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Why Republicans are Preparing a New Trump Campaign — Even Though They Don’t Have To

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Former US President Donald Trump has accused his successor, Joe Biden, of complete failure almost a year after taking office. Trump complained that crime and illegal migration had increased drastically. In addition, Biden embarrassed the United States on the world stage.


In fact, the organizing body of the Republican Party is required by its own statutes to be neutral when there is more than one candidate for the presidential nomination. However, the prospect of a new attempt by Donald Trump in 2024 is eroding this consensus.

Before the 2016 US presidential election, Donald Trump’s aggressive campaign took the RNC by surprise – the administrative body of his Republican Party, which is responsible, among other things, for coordinating the campaign strategy. As a result, for the 2020 election, the Republican National Committee practically had to support the incumbent president. Looking ahead to 2024, however, it has a free hand.

In the next presidential election, the RNC, which controls the rules and institutions of the Republican Party, has no obligation to support a Trump candidate. Rather, according to the statutes, it must remain neutral if there is more than one contender for the party’s presidential nomination. But the debate about it has already started.

At last week’s RNC winter meeting in Utah, party leaders insisted on a strategy to support Trump if he tried again for the White House. “If President Trump decides to run, the RNC has to get behind him, 100 percent,” said Michele Fiore of Nevada, who has been a member of the RNC since 2018. “We can change the statutes.”

Her position has received support from a whole group of newcomers to the body, who feel connected to Trump and emphasize that they want to bring new impetus to the party with changes. On the other side are veterans like Utah’s Bruce Hough, who are defending the Republican institution.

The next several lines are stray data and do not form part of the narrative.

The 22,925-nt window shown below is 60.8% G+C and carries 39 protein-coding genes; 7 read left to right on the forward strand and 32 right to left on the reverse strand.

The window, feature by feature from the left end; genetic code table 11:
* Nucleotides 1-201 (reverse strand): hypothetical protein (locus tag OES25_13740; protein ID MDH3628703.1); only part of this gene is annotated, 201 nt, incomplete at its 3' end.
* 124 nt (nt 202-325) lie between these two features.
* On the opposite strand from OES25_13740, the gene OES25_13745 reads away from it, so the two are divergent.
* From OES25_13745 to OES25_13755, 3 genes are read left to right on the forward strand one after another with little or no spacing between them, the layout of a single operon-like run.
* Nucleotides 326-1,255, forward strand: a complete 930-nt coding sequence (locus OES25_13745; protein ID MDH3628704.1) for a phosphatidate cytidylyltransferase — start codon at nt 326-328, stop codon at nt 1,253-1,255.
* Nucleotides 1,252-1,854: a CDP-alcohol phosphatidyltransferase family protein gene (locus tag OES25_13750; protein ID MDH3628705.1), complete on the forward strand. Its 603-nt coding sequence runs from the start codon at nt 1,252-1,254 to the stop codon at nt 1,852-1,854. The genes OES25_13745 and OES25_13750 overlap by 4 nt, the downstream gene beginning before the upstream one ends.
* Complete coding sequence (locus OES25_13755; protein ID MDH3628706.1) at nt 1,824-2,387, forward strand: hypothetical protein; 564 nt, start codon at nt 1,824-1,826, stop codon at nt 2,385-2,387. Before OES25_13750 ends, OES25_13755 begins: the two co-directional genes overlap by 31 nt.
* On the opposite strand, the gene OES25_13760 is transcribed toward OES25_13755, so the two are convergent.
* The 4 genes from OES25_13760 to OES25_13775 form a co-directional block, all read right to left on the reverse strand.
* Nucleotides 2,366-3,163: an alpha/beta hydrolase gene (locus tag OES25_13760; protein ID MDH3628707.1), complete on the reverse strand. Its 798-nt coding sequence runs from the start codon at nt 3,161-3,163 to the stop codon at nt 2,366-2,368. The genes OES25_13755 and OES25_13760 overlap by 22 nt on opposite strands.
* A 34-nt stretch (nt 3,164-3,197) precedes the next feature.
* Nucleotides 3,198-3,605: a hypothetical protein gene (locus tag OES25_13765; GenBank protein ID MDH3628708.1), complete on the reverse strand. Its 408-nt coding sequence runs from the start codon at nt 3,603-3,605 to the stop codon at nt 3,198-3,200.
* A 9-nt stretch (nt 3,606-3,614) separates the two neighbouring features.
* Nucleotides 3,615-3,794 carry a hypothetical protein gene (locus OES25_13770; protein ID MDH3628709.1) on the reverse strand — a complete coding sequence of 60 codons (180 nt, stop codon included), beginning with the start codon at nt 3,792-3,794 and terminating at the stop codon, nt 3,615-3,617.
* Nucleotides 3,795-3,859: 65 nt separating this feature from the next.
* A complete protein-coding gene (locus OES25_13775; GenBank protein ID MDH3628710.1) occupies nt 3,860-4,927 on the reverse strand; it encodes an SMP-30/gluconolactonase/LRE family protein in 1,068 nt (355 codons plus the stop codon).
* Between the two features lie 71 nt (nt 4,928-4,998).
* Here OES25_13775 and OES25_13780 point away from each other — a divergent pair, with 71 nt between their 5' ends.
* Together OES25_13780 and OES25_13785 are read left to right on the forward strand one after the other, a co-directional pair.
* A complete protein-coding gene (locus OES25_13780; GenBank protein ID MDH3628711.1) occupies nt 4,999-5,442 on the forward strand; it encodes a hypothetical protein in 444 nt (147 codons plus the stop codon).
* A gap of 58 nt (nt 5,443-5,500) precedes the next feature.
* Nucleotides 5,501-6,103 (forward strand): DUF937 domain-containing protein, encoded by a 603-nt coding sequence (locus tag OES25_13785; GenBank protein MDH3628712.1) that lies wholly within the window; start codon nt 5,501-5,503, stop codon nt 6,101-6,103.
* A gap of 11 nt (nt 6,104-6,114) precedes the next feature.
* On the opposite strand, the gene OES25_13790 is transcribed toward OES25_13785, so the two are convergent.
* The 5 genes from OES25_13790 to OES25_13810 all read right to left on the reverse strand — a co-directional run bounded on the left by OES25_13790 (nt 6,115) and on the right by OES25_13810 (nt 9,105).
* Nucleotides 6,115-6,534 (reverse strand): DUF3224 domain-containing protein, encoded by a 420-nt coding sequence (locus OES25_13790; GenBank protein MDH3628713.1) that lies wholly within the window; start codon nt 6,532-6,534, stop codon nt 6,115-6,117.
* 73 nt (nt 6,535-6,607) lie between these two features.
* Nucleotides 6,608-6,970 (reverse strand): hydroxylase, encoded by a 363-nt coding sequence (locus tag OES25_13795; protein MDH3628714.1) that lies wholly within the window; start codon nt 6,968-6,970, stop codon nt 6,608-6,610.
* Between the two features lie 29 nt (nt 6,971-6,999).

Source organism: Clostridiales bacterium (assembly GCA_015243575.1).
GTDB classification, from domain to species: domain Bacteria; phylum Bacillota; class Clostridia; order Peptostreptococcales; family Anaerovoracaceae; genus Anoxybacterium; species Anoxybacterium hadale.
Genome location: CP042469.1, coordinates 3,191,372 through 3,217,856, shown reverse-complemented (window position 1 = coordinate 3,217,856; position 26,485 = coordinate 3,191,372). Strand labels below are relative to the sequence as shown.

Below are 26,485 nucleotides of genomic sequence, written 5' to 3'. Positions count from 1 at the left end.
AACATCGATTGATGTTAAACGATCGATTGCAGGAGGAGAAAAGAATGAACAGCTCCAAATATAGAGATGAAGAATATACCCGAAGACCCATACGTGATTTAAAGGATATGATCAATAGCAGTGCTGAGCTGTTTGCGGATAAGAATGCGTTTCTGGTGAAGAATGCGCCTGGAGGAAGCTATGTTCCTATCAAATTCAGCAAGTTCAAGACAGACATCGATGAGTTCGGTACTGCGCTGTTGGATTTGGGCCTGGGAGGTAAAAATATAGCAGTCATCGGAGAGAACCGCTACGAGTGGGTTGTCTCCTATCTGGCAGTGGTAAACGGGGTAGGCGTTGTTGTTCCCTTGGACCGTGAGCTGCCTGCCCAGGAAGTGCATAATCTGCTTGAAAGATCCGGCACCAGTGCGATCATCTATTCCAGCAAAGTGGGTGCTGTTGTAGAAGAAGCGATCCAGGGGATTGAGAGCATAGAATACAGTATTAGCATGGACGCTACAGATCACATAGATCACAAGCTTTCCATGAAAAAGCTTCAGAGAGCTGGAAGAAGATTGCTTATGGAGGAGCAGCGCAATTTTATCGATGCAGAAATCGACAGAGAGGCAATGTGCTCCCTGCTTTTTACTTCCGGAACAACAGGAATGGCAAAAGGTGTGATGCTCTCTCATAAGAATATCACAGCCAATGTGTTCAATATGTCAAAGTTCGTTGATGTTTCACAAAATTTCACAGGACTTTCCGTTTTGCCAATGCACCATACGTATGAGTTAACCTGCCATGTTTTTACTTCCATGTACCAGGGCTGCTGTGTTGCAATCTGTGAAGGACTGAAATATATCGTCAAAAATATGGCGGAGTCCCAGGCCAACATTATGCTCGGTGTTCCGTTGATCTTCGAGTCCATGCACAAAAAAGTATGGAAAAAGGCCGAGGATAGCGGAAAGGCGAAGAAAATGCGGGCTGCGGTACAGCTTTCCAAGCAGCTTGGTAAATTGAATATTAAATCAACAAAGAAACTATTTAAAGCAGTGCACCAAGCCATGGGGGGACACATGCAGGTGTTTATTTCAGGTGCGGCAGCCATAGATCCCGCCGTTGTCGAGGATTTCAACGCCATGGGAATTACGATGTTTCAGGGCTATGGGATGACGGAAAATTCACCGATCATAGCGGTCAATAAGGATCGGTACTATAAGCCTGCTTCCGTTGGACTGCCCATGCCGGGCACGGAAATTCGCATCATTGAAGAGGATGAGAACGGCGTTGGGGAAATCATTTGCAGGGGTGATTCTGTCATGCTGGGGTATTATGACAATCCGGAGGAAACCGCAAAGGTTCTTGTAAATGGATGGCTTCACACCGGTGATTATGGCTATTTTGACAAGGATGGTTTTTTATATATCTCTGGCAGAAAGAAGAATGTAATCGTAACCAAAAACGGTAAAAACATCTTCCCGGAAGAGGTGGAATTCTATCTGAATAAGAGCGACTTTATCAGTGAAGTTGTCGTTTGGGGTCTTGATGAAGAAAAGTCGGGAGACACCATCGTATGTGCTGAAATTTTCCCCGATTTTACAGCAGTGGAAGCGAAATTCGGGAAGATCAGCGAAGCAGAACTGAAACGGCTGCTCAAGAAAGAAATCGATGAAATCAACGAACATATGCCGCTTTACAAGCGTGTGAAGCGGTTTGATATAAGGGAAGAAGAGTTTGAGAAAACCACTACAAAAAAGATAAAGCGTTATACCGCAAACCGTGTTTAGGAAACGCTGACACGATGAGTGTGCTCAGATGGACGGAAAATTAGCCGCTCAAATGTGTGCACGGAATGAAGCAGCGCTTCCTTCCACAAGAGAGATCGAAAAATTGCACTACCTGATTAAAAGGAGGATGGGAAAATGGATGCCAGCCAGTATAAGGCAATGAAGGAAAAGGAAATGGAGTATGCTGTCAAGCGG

“The RNC must provide a level playing field for any presidential candidate,” Hough said in Salt Lake City. “That is our task. That’s what we have to do.”

He was backed by Bill Palatucci of New Jersey, an outspoken Trump critic. “Prior to the 2020 election, or for most of his tenure, Trump sent out his lackeys to fill the committee with very loyal Trump people,” Palatucci said. “And they still enjoy that strong majority.

With signals of support for a possible candidate, Trump, more than two years before the next election, the party body is clearly deviating from its course before the past races for the White House. In 2012 and 2016, RNC Chairman Reince Priebus was very careful to treat applicants equally. Up to 17 candidates were allowed to compete in a dozen debates.

Now, according to Trump critic Tim Miller, the situation has changed. “There’s a clear bias there that didn’t exist in the past,” the former RNC staffer said. It’s all about Trump now.

A year ago, shortly after the inauguration of the Democratic election winner Joe Biden, RNC chairwoman Ronna McDaniel refused open support for a new Trump candidacy when asked. Instead, she referred to party statutes that required neutrality. At the same time, she countered attacks on party members who had voted for such impeachment in the previous impeachment trial against Trump.

Now, however, McDaniel has backed Trump supporters, who have warned Liz Cheney of Wyoming and Adam Kinzinger of Illinois for their criticism of Trump. In a resolution the RNC voted in favour of by a majority on Friday, the two politicians are accused of supporting “democratic efforts aimed at the annihilation of President Trump”.

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